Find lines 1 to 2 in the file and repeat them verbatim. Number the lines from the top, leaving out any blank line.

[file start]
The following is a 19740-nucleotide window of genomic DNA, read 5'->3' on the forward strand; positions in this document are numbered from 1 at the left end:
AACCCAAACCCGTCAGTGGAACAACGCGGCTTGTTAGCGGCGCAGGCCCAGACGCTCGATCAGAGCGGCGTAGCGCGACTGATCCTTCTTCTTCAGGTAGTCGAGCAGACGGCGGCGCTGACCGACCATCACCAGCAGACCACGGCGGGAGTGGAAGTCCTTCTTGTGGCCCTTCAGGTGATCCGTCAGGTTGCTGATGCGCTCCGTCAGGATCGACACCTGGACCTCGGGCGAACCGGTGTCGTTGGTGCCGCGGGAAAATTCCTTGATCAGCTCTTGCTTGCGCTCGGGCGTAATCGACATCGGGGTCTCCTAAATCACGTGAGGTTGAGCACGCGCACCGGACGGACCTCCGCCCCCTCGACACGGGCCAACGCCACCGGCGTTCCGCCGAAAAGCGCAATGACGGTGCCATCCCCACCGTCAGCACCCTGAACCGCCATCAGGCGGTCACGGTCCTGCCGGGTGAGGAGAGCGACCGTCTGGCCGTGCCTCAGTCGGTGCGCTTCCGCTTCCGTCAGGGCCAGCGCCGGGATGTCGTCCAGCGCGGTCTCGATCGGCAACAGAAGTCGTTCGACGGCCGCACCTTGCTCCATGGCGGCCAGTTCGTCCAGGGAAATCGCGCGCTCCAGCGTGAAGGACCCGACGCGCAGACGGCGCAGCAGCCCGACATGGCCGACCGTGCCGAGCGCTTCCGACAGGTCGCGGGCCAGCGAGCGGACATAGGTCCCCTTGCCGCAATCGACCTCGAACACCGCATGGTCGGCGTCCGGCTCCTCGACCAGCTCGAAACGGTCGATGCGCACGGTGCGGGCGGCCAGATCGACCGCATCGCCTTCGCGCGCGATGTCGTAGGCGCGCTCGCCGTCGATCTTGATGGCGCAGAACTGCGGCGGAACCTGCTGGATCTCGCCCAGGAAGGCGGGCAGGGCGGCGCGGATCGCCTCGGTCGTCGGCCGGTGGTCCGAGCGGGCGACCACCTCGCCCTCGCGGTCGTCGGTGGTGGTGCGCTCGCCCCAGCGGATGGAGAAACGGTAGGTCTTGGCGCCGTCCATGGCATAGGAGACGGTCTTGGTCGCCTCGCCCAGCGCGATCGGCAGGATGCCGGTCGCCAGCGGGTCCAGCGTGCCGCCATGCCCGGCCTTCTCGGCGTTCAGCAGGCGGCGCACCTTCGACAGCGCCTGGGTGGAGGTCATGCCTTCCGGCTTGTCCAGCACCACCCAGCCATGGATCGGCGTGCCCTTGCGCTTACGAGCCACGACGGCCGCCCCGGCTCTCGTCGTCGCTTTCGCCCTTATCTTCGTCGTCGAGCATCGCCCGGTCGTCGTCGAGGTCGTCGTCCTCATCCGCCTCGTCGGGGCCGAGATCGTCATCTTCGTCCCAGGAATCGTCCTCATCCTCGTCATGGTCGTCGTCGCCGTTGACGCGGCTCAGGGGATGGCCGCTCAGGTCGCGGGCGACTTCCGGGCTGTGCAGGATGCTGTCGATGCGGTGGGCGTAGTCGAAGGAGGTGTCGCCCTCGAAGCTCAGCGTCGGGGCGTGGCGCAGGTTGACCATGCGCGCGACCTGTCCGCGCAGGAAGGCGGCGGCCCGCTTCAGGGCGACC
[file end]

The following is a 19740-nucleotide window of genomic DNA, read 5'->3' on the forward strand; positions in this document are numbered from 1 at the left end:
AACCCAAACCCGTCAGTGGAACAACGCGGCTTGTTAGCGGCGCAGGCCCAGACGCTCGATCAGAGCGGCGTAGCGCGACTGATCCTTCTTCTTCAGGTAGTCGAGCAGACGGCGGCGCTGACCGACCATCACCAGCAGACCACGGCGGGAGTGGAAGTCCTTCTTGTGGCCCTTCAGGTGATCCGTCAGGTTGCTGATGCGCTCCGTCAGGATCGACACCTGGACCTCGGGCGAACCGGTGTCGTTGGTGCCGCGGGAAAATTCCTTGATCAGCTCTTGCTTGCGCTCGGGCGTAATCGACATCGGGGTCTCCTAAATCACGTGAGGTTGAGCACGCGCACCGGACGGACCTCCGCCCCCTCGACACGGGCCAACGCCACCGGCGTTCCGCCGAAAAGCGCAATGACGGTGCCATCCCCACCGTCAGCACCCTGAACCGCCATCAGGCGGTCACGGTCCTGCCGGGTGAGGAGAGCGACCGTCTGGCCGTGCCTCAGTCGGTGCGCTTCCGCTTCCGTCAGGGCCAGCGCCGGGATGTCGTCCAGCGCGGTCTCGATCGGCAACAGAAGTCGTTCGACGGCCGCACCTTGCTCCATGGCGGCCAGTTCGTCCAGGGAAATCGCGCGCTCCAGCGTGAAGGACCCGACGCGCAGACGGCGCAGCAGCCCGACATGGCCGACCGTGCCGAGCGCTTCCGACAGGTCGCGGGCCAGCGAGCGGACATAGGTCCCCTTGCCGCAATCGACCTCGAACACCGCATGGTCGGCGTCCGGCTCCTCGACCAGCTCGAAACGGTCGATGCGCACGGTGCGGGCGGCCAGATCGACCGCATCGCCTTCGCGCGCGATGTCGTAGGCGCGCTCGCCGTCGATCTTGATGGCGCAGAACTGCGGCGGAACCTGCTGGATCTCGCCCAGGAAGGCGGGCAGGGCGGCGCGGATCGCCTCGGTCGTCGGCCGGTGGTCCGAGCGGGCGACCACCTCGCCCTCGCGGTCGTCGGTGGTGGTGCGCTCGCCCCAGCGGATGGAGAAACGGTAGGTCTTGGCGCCGTCCATGGCATAGGAGACGGTCTTGGTCGCCTCGCCCAGCGCGATCGGCAGGATGCCGGTCGCCAGCGGGTCCAGCGTGCCGCCATGCCCGGCCTTCTCGGCGTTCAGCAGGCGGCGCACCTTCGACAGCGCCTGGGTGGAGGTCATGCCTTCCGGCTTGTCCAGCACCACCCAGCCATGGATCGGCGTGCCCTTGCGCTTACGAGCCACGACGGCCGCCCCGGCTCTCGTCGTCGCTTTCGCCCTTATCTTCGTCGTCGAGCATCGCCCGGTCGTCGTCGAGGTCGTCGTCCTCATCCGCCTCGTCGGGGCCGAGATCGTCATCTTCGTCCCAGGAATCGTCCTCATCCTCGTCATGGTCGTCGTCGCCGTTGACGCGGCTCAGGGGATGGCCGCTCAGGTCGCGGGCGACTTCCGGGCTGTGCAGGATGCTGTCGATGCGGTGGGCGTAGTCGAAGGAGGTGTCGCCCTCGAAGCTCAGCGTCGGGGCGTGGCGCAGGTTGACCATGCGCGCGACCTGTCCGCGCAGGAAGGCGGCGGCCCGCTTCAGGGCGACC